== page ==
This Q&A was originally published in the Summer 2017 issue of Documentary magazine, a publication of the International Documentary Association, a nonprofit media arts organization based in Los Angeles.
The right music cue can heighten the power of a scene particularly when a current pop song or iconic oldie is loaded with emotion associations. For this reason, it’s not unusual for a filmmaker to fall in love with a sequence that’s been edited to that kind of accompaniment — at least until budgetary realities intrude.
Given the expense of licensing an iconic or popular song for a film (particularly for a low-budget film), a common shortcut is to obtain permission restricted to festival screenings. Record labels and music publishers will often grant festival rights for a budget-friendly flat fee. But this option should be considered strategically. There are several reasons why a festival license can be a trap for the unwary.
For many filmmakers, a top-tier festival screening serves as a marketing platform to showcase a film to distributors. Filmmakers hope that distributors will want to acquire the film after attending a celebrated festival screening before an appreciative audience. Prior to making an offer, however, a distributor will want to know whether the film is “delivery ready,” which requires confirmation that music licenses have been secured for distribution. When the interested distributor learns that the filmmaker has not cleared music beyond the festival circuit, it may raise concerns that the cost to deliver the film with essential music cues is prohibitive. Distributors understand that the time and expense required to physically replace an essential track with a lesser-known one may be considerable.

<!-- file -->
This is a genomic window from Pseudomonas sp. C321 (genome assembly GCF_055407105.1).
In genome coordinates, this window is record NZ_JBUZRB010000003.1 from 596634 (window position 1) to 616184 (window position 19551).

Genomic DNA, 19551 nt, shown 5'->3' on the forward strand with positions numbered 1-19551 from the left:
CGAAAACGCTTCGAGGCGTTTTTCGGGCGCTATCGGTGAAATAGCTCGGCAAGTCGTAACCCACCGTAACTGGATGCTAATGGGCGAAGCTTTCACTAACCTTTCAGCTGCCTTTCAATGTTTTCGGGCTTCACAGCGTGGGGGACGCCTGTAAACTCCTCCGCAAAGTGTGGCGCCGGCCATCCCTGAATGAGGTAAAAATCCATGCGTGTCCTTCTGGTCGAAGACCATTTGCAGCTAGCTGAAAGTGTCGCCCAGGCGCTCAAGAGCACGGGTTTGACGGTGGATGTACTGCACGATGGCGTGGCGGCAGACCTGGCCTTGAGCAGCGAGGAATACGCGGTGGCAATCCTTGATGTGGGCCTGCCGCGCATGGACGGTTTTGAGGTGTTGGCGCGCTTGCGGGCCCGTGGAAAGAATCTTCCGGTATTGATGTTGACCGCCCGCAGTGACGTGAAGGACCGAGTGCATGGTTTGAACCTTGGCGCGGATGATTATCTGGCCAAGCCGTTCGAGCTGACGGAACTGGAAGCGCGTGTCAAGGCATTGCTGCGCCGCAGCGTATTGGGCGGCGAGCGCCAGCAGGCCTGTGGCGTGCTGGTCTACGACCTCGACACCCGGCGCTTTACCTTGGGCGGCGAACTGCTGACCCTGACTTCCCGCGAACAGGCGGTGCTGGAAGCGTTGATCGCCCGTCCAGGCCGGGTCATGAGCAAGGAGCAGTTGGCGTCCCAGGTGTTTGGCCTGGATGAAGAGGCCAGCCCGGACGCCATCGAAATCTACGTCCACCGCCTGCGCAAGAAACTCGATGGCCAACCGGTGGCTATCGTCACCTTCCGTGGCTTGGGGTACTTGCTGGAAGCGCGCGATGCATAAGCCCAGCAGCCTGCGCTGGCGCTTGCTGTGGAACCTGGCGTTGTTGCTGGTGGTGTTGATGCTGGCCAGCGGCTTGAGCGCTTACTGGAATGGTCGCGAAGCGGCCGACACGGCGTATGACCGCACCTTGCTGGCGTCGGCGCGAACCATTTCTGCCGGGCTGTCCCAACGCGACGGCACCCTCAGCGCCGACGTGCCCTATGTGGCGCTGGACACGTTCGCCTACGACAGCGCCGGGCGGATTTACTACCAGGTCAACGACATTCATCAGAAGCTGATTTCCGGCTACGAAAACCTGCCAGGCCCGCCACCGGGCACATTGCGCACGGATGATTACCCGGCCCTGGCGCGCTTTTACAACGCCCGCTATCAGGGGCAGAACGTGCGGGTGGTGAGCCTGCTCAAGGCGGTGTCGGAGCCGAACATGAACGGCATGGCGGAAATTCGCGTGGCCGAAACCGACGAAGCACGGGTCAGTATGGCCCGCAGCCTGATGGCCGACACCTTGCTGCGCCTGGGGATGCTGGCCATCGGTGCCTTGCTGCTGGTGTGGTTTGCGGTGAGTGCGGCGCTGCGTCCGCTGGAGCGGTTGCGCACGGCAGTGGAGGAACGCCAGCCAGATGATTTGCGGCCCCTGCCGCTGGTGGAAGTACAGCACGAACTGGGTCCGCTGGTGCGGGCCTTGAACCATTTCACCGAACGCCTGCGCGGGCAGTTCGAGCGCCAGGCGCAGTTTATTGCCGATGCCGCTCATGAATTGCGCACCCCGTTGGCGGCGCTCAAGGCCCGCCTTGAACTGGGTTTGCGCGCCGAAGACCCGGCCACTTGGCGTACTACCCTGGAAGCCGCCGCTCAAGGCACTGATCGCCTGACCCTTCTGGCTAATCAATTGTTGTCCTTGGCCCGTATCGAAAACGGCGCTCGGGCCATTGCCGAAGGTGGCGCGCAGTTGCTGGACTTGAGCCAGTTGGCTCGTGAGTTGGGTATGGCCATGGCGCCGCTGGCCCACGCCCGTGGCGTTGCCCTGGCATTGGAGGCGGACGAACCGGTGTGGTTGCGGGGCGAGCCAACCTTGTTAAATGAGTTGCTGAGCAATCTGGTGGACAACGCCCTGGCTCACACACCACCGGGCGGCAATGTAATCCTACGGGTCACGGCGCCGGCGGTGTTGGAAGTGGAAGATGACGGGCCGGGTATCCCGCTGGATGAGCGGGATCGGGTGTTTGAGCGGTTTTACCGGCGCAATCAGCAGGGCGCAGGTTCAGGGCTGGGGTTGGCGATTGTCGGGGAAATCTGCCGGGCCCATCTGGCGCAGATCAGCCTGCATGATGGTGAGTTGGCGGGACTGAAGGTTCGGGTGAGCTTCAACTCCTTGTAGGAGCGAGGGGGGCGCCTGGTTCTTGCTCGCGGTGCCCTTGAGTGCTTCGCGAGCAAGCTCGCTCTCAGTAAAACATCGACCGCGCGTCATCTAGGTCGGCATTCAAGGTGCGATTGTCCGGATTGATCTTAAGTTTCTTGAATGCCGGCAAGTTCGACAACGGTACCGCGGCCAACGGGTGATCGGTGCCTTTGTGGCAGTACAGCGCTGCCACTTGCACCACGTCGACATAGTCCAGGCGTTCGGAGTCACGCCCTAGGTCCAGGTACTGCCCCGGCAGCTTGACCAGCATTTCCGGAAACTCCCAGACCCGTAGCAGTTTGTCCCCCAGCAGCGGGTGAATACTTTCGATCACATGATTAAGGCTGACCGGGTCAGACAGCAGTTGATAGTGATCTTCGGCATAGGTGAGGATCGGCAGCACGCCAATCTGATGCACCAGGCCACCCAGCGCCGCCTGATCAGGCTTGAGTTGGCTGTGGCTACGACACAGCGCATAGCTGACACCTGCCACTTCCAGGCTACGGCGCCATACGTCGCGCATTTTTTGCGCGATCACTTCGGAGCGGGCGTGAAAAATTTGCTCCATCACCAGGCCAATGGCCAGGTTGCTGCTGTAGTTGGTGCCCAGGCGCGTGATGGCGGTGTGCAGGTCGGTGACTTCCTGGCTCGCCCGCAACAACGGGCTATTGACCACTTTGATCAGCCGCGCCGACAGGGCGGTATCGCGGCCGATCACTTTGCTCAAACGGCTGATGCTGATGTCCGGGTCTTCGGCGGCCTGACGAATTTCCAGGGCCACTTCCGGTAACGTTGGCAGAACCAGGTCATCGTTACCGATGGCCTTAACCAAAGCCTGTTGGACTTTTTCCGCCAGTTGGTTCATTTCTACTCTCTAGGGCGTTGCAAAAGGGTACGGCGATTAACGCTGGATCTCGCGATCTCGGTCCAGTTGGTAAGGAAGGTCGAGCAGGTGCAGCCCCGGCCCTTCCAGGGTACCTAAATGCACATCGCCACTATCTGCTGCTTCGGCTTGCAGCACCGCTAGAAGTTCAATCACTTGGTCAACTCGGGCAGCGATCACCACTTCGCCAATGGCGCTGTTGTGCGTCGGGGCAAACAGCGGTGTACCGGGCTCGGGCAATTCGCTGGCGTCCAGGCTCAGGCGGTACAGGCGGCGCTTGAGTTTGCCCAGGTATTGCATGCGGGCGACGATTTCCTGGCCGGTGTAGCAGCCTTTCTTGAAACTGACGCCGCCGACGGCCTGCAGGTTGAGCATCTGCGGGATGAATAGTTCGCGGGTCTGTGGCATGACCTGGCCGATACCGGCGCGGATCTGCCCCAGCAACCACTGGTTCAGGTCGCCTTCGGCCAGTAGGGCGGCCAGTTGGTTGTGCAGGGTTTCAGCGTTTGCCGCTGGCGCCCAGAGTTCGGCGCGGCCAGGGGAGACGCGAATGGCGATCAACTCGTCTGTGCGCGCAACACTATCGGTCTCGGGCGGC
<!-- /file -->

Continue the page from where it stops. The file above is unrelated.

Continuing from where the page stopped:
For these reasons, distributors are often reluctant to acquire a film for which music licenses for distribution haven’t been secured. In a competitive market, the filmmaker not only may miss an opportunity to partner with an experienced distributor but also risks a loss of credibility if the distributor feels manipulated by a game of licensing musical chairs. Alternatively, the distributor may insist that the filmmaker clear the music for distribution as a condition of accepting it. The cost of that to the filmmaker has been known to occasionally exceed the advance.
In addition to problems that arise when selling the film, a festival license often costs more in the long run than a license with broader rights, because the fee cannot be applied prospectively to a subsequent distribution license. When the time comes to secure music licenses for wider distribution, the filmmaker will be compelled to pay the fee in full with no credit for what already has been paid for the festival license.
In lieu of festival licenses, a better path for the mindful producer is to secure music licenses for distribution at the outset. One less expensive option is a “step” license that scales the fees commensurate with the scope of distribution for the film. With a step deal, the producer pays only for the actual use as and when deployed and will not be responsible to pay fees for unexploited distribution rights. The challenge with a step deal arrangement, however, is that major record labels and publishers are reluctant to quote license fees unless and until a film has secured distribution.
A personal appeal to the recording artist or his or her estate — particularly when the documentary subject aligns with the values of the artist — sometimes works, provided the artist can persuade the publisher and music label to reduce or eliminate fees. But perhaps the best solution of all for a budget-conscious filmmaker to acquire existing music is to hire a music supervisor to license songs that are budget-appropriate.
[Steven thanks music supervisors Barry Cole, Jonathan Zalben and Jonathan McHugh for sharing their practical experience.]